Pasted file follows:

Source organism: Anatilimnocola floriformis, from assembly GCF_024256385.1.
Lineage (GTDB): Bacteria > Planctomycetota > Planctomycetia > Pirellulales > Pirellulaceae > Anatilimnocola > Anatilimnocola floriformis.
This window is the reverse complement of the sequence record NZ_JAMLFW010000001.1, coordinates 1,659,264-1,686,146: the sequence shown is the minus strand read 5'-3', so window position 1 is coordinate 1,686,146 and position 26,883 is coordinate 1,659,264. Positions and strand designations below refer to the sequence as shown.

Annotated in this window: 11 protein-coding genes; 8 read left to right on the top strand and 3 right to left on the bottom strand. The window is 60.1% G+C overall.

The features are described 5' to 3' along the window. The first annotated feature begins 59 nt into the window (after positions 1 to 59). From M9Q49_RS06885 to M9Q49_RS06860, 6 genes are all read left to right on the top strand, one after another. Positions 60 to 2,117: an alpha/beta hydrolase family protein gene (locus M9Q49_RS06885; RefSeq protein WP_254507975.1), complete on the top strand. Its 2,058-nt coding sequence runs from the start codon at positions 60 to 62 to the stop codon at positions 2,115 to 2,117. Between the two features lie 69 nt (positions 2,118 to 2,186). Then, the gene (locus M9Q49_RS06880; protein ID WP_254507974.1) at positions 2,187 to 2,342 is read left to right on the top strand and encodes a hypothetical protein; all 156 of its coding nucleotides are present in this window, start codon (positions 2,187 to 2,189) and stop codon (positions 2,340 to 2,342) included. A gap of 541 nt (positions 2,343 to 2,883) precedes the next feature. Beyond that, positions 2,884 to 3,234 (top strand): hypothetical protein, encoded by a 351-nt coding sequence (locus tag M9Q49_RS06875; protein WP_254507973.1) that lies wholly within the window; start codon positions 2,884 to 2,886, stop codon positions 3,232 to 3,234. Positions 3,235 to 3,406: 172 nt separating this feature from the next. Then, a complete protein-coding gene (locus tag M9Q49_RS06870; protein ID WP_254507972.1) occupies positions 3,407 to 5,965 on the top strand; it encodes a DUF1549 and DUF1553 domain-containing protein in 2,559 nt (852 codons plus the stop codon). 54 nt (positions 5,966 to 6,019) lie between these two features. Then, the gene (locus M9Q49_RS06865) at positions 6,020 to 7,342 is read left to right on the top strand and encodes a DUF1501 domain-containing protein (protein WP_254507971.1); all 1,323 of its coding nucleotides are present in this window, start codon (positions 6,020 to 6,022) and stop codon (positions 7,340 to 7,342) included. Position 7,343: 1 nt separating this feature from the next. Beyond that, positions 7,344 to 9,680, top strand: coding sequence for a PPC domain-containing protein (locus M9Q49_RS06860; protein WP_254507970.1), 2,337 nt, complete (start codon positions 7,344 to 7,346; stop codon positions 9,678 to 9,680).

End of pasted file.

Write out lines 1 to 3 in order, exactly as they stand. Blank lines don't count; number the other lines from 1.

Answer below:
Source organism: Anatilimnocola floriformis, from assembly GCF_024256385.1.
Lineage (GTDB): Bacteria > Planctomycetota > Planctomycetia > Pirellulales > Pirellulaceae > Anatilimnocola > Anatilimnocola floriformis.
This window is the reverse complement of the sequence record NZ_JAMLFW010000001.1, coordinates 1,659,264-1,686,146: the sequence shown is the minus strand read 5'-3', so window position 1 is coordinate 1,686,146 and position 26,883 is coordinate 1,659,264. Positions and strand designations below refer to the sequence as shown.